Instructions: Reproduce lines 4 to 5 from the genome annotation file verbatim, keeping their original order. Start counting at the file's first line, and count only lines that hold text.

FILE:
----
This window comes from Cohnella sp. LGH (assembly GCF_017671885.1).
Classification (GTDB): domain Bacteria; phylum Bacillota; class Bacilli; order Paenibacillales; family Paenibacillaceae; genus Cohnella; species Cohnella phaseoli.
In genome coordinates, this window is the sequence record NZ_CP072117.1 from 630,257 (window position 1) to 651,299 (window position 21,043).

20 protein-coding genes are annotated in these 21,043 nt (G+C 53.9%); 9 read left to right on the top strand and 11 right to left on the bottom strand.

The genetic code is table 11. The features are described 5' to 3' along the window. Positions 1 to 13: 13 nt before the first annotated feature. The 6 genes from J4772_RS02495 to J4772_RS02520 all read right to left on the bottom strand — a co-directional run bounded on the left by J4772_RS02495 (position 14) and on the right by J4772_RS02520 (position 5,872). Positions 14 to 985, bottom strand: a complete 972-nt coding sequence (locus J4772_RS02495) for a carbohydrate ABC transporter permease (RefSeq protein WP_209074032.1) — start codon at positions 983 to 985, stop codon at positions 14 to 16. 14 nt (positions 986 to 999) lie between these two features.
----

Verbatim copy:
20 protein-coding genes are annotated in these 21,043 nt (G+C 53.9%); 9 read left to right on the top strand and 11 right to left on the bottom strand.

The genetic code is table 11. The features are described 5' to 3' along the window. Positions 1 to 13: 13 nt before the first annotated feature. The 6 genes from J4772_RS02495 to J4772_RS02520 all read right to left on the bottom strand — a co-directional run bounded on the left by J4772_RS02495 (position 14) and on the right by J4772_RS02520 (position 5,872). Positions 14 to 985, bottom strand: a complete 972-nt coding sequence (locus J4772_RS02495) for a carbohydrate ABC transporter permease (RefSeq protein WP_209074032.1) — start codon at positions 983 to 985, stop codon at positions 14 to 16. 14 nt (positions 986 to 999) lie between these two features.